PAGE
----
But many are paralyzed on a more primal level. We can see it if we pay close attention to how we feel as we're watching it unfold. Glued to our radios and newsfeeds, poring over police documents scarred with black censorship boxes, a hundred thousand grim conversations over breakfast in the murmurs that emotional hostages use: What do you think will happen today? And then at the water cooler: Did you see the press conference? How many people are walking around, teeth on edge, feeling the chaos of Ford? Not his policies, but his hung-over, hyperglycaemic, congested, pinched, asthmatic, volatile, high-blood-pressured, acid-refluxing flesh? We're not just watching something. We're living something. We're working something out.
As a therapist, I can see that so many are being retraumatized daily. By what? By the rage and violence that many of us remember from family life, from stories of addiction and enabling, from the schoolyards and locker rooms and dark alleyways of our vulnerability. We were bullied by older kids, bigger kids, angry kids, brothers, sisters, mothers, fathers. We know how it never stops until the bully is stopped or the addict surrenders -- and so we can't stop watching, waiting for the violence to be contained, because when it stops, a childlike trembling part of us will finally feel safe for a while.
We see that Ford only makes eye contact while menacing or sexually harassing. We see in his scarlet sweating face the pulsing arteries of accusation and veins of self-hatred. We watch the non-crack-smoking councilors sit tense and exhausted in the steel cage of the council floor. We hear Ford blend apologies with excuses and excuses with attacks. If by some miracle he isn't lying about not having had alcohol in three weeks, he's a classic dry drunk.
It boils down to this: "Rob Ford is a nightmare" is not a metaphor. For many who feel viscerally ill at the sight of him hopped up and threatening to kill some "motherf$%&er" in somebody's living room, or explaining how cyclists deserve to be hit by cars, or bumrushing elected officials in City Council chambers, it is literally true. You can toss it off as rhetoric or politics or minimize it into "personal issues" only to the extent that you are untraumatized, or at least think you are. Of course, minimizing his violence is itself a trauma response. So is enabling it.
Pundits have struggled to pigeonhole Ford's demographic, and while the pollsters are finally homing in on the less educated and the underserved, "Ford nation" remains both privileged and not, urban and not, white and not.
It's not taxes or transit or hating bicycles or gay people or "liberal elites" that binds it together. It's the general alienation of late capitalist culture felt by everyone disconnected and disempowered, amplified by unresolved familial or cultural violence that must be normalized for survival. Ford Nation is congealed by the bitter cynicism that believes that the most government should do is to save it a few bucks on car registrations and pay the garbage workers less, and otherwise City Hall can go to hell. To keep our scraps, we enable cruelty.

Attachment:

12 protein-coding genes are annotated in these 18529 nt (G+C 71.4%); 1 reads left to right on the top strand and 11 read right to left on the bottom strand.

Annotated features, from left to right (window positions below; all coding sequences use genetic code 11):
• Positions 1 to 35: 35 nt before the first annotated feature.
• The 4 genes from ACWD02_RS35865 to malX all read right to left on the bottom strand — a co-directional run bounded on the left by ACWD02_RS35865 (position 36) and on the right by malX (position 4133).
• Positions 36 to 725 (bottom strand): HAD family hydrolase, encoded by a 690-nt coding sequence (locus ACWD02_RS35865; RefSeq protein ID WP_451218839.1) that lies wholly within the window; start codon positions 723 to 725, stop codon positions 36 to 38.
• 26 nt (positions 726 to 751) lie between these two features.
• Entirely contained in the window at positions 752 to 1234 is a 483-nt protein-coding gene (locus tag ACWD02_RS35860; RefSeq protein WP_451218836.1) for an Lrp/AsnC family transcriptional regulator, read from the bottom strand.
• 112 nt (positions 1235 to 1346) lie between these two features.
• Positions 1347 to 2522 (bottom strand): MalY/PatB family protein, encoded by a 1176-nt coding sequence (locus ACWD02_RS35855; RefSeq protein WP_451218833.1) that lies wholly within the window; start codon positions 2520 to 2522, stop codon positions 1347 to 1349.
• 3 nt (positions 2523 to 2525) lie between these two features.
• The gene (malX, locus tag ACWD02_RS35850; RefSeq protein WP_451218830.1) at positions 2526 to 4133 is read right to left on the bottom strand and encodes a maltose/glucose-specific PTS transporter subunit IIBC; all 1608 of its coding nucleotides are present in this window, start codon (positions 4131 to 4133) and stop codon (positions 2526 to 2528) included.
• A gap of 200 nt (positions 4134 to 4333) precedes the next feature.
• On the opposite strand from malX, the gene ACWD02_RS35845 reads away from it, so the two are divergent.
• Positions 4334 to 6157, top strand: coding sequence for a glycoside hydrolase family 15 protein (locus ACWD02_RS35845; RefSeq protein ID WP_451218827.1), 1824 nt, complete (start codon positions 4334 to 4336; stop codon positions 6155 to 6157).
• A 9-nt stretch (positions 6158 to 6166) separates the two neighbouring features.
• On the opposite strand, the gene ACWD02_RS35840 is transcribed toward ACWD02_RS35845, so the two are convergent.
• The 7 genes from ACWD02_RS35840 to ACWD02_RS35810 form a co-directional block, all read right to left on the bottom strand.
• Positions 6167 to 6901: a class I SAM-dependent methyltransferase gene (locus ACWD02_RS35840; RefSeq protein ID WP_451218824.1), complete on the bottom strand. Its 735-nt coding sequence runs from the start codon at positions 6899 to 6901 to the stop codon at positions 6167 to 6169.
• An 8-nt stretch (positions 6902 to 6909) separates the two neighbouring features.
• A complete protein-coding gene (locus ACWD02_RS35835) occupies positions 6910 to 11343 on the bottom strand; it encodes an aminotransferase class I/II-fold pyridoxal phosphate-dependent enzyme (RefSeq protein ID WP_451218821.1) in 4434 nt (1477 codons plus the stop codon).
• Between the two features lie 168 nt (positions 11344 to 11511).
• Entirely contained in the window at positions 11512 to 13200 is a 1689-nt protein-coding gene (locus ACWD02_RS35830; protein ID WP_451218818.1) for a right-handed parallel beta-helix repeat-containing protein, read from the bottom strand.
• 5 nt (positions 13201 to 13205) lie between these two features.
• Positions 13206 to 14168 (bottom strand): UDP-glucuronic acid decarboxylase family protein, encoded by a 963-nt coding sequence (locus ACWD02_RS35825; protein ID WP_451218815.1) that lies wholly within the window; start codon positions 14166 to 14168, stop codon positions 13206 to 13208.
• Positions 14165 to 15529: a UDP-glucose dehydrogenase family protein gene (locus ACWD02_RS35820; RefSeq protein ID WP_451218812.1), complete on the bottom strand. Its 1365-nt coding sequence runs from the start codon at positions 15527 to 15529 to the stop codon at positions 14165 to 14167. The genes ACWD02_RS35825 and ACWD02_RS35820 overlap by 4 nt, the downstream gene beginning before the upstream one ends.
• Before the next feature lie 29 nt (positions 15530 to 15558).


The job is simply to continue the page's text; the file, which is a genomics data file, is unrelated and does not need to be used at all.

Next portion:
Ford's wife Renata might be in the solitary confinement of the direct enabler, in which she must take on the logic of the addict in order to survive: share his excuses, pardon his bad days, call the police for help when the violence at home is intolerable but then give conflicting testimony to throw prosecutors off, be grateful that it hasn't been worse (at least lately), and desperately upsell the sunny side.
But the spousal excuse of "He's a good provider" elides with the libertarian excuse of "He saves me money" -- and they're both coming from the same place: a world in which violence and fear and inequality are just the facts of life in the long shadow of the abuser. Here, your primary task, affected through a tango of appeasement and avoidance, is to not lose any more than the abuser threatens to take. As in the family, so in the city.
Short of the court trials of tyrants, has there ever been a comparable spectacle in which millions are dragged into a public intervention and are forced to collectively resurrect their memories, or confront their present horrors in such detail? It's an extraordinary moment that nobody asked for.
Perhaps we're making the best of it. Children are asking questions when they come home from school. There are so many long pauses. People are sharing what they've learned from their own sorrows. Maybe some of us are feeling a little more like siblings to each other, wondering when dad will just get help or leave, already.
Former alcoholics and drug addicts -- hats off to them -- are phoning in to CBC radio, remembering the same rage and powerlessness that Ford is denying. They slowly describe their impossible recoveries that came only after incalculable losses. And they help us understand what might be going on when we read in the police report that Rob Ford would call his staffers late at night from his father's grave, weeping into his cell phone. They know that abuse is intergenerational. They know how hard it is to stop it. They know that Rob Ford has children. Their names are Stephanie and Douglas....
For new fathers, mindfulness really boils down to paying close attention to the subtlest shifts in your partner and baby, maintaining a feeling of connection to both of them, and being able to observe your own feelings rise and fall without becoming reactive. This feeling of connection can stabilize and...